Your browser isn't supported
It looks like you're using an old web browser. To get the most out of the site and to ensure guides display correctly, we suggest upgrading your browser now. Download the latest:

Welcome to the MSE Forums

We're home to a fantastic community of MoneySavers but anyone can post. Please exercise caution & report spam, illegal, offensive or libellous posts/messages: click "report" or email forumteam@.

    • Ecologygirl
    • By Ecologygirl 11th Jul 17, 3:48 PM
    • 1Posts
    • 0Thanks
    Deposit for buying 2nd house from selling 1st
    • #1
    • 11th Jul 17, 3:48 PM
    Deposit for buying 2nd house from selling 1st 11th Jul 17 at 3:48 PM
    My Husband and I are moving to a new home and selling our current one.

    New house = 400,000
    Selling house for = 300,000
    Remaining mortgage = 210,000

    We will be getting an entirely new mortgage of 330,000 (82.5% LTV).

    Obviously there is "equity" of 90,000 in the house we're selling and a shortfall of 70,000 between purchase price and mortgage amount.

    I am clear on the fact that the money to make up the difference comes from the equity in the house I'm selling but do I have to come up with a deposit for the house purchase in addition to this? Even though if we were 1st time buyers, having 70,000 would mean we had a 17.5% deposit?

    If I have to have a deposit prior to completion as well, would most lenders be happy with 5%?

    If its relevant, my husband and I make roughly 85k combined and have no debt (other than I have student loans still).

    I'm honestly just confused about having to get a deposit when we're borrowing less than 90% of the house value.

    Any help greatly appreciated!

Page 1
    • silvercar
    • By silvercar 11th Jul 17, 3:54 PM
    • 37,234 Posts
    • 156,857 Thanks
    • #2
    • 11th Jul 17, 3:54 PM
    • #2
    • 11th Jul 17, 3:54 PM
    The question you should be asking is whether your seller's will be happy with a deposit less than 10%. Most would understand your situation and accept that you will exchange with a smaller deposit. Generally your buyer's deposit is passed up the chain, providing you all exchange at the same time. So you take your buyer's deposit add your bit to it and pass it up.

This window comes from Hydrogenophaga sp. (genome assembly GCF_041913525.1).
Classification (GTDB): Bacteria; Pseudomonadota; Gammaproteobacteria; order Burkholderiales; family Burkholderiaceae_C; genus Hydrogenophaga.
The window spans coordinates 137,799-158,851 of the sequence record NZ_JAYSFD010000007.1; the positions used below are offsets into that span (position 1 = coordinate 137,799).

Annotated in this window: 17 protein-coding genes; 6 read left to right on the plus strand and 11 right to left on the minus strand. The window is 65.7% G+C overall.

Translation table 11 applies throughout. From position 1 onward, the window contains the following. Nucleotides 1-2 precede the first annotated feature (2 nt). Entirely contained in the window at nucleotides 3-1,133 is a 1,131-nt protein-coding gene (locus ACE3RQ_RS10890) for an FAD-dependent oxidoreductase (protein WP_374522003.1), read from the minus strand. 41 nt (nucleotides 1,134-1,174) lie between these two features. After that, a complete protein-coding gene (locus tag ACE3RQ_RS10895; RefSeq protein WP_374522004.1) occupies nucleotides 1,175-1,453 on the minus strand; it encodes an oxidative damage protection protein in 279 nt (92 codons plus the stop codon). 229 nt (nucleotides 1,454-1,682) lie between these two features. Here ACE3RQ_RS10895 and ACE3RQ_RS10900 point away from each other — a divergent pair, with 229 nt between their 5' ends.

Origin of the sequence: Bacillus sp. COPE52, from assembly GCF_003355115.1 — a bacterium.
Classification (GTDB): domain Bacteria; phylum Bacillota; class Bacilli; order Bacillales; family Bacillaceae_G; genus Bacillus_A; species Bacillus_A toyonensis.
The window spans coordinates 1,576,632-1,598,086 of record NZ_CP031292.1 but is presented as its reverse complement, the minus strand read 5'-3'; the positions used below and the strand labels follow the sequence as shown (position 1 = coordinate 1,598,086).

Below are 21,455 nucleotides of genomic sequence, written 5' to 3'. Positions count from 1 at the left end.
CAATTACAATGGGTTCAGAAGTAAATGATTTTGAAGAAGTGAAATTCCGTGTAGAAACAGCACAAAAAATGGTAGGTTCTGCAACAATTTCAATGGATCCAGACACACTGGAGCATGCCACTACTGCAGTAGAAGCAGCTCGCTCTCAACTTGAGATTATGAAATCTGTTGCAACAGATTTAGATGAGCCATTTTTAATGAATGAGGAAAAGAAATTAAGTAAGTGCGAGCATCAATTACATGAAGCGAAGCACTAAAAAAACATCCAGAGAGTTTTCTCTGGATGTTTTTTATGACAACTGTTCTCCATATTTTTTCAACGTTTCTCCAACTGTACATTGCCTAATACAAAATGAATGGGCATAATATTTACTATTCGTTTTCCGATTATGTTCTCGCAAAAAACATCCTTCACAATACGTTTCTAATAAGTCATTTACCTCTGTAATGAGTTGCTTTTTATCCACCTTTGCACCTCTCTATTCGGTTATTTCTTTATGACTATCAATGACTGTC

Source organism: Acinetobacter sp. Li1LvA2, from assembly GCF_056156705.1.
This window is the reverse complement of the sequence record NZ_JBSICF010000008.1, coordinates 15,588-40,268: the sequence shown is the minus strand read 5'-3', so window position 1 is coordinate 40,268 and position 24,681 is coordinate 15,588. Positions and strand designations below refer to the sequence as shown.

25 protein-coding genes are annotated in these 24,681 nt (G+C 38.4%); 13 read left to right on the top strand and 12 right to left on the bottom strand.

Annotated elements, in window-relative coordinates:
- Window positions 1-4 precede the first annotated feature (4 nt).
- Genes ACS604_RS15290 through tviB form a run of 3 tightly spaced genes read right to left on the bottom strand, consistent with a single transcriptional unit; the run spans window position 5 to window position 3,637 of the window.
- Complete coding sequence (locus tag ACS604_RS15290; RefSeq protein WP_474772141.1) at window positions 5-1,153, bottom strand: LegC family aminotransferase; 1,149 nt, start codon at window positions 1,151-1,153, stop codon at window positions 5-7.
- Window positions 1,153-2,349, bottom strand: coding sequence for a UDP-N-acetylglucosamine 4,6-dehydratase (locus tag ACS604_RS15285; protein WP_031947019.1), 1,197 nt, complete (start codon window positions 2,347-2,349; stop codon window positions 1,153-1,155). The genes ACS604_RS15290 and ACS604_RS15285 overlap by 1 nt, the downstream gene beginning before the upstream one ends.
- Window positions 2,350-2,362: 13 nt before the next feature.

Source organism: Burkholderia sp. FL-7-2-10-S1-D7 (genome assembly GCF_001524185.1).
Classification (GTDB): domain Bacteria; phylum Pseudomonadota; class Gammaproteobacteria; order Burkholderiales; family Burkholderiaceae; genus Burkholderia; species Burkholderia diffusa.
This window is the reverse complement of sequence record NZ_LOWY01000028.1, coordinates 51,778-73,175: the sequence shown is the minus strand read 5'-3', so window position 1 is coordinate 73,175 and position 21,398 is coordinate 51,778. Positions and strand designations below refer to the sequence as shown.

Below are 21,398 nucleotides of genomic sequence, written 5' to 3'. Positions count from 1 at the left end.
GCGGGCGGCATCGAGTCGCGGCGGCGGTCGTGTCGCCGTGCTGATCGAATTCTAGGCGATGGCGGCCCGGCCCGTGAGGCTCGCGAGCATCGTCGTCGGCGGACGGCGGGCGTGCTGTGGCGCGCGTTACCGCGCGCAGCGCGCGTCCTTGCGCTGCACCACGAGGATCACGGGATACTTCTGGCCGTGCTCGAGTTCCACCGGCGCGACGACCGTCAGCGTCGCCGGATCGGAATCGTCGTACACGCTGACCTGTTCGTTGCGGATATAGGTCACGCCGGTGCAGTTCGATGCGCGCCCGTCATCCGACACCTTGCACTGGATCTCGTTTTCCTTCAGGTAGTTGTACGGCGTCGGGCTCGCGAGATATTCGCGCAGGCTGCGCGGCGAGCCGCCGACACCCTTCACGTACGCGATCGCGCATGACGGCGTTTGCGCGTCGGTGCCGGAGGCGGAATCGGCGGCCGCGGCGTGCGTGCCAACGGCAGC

If your buyer's pay you a 10% deposit, that gives you a 30k contribution to your deposit.

    If the whole chain can't agree on deposits then the other option is to exchange and complete on the same day.
    • kingstreet
    • By kingstreet 11th Jul 17, 5:13 PM
    • 33,393 Posts
    • 18,076 Thanks
    • #3
    • 11th Jul 17, 5:13 PM
    • #3
    • 11th Jul 17, 5:13 PM
    Your buyer's deposit, or the first cash deposit in the chain passes up the chain becoming a smaller percentage of the higher purchase prices as it goes.

    Solicitors will agree this between themselves and their clients. You are backed by your equity in the property so you should not have to come up with any cash.

    Neither I, nor any of my clients have had to do that in the 33 years I've worked in the property/mortgage industry and in the times I've bought and sold...
    I am a mortgage broker. You should note that this site doesn't check my status as a Mortgage Adviser, so you need to take my word for it. This signature is here as I follow MSE's Mortgage Adviser Code of Conduct. Any posts on here are for information and discussion purposes only and shouldn't be seen as financial advice. Please do not send PMs asking for one-to-one-advice, or representation.
Welcome to our new Forum!

Our aim is to save you money quickly and easily. We hope you like it!

Forum Team Contact us

Live Stats

3,728Posts Today

4,270Users online

Martin's Twitter
  • It's the start of mini MSE's half term. In order to be the best daddy possible, Im stopping work and going off line?

  • RT @shellsince1982: @MartinSLewis thanx to your email I have just saved myself £222 by taking a SIM only deal for £7.50 a month and keeping?

  • Today's Friday twitter poll: An important question, building on yesterday's important discussions: Which is the best bit of the pizza...

  • Follow Martin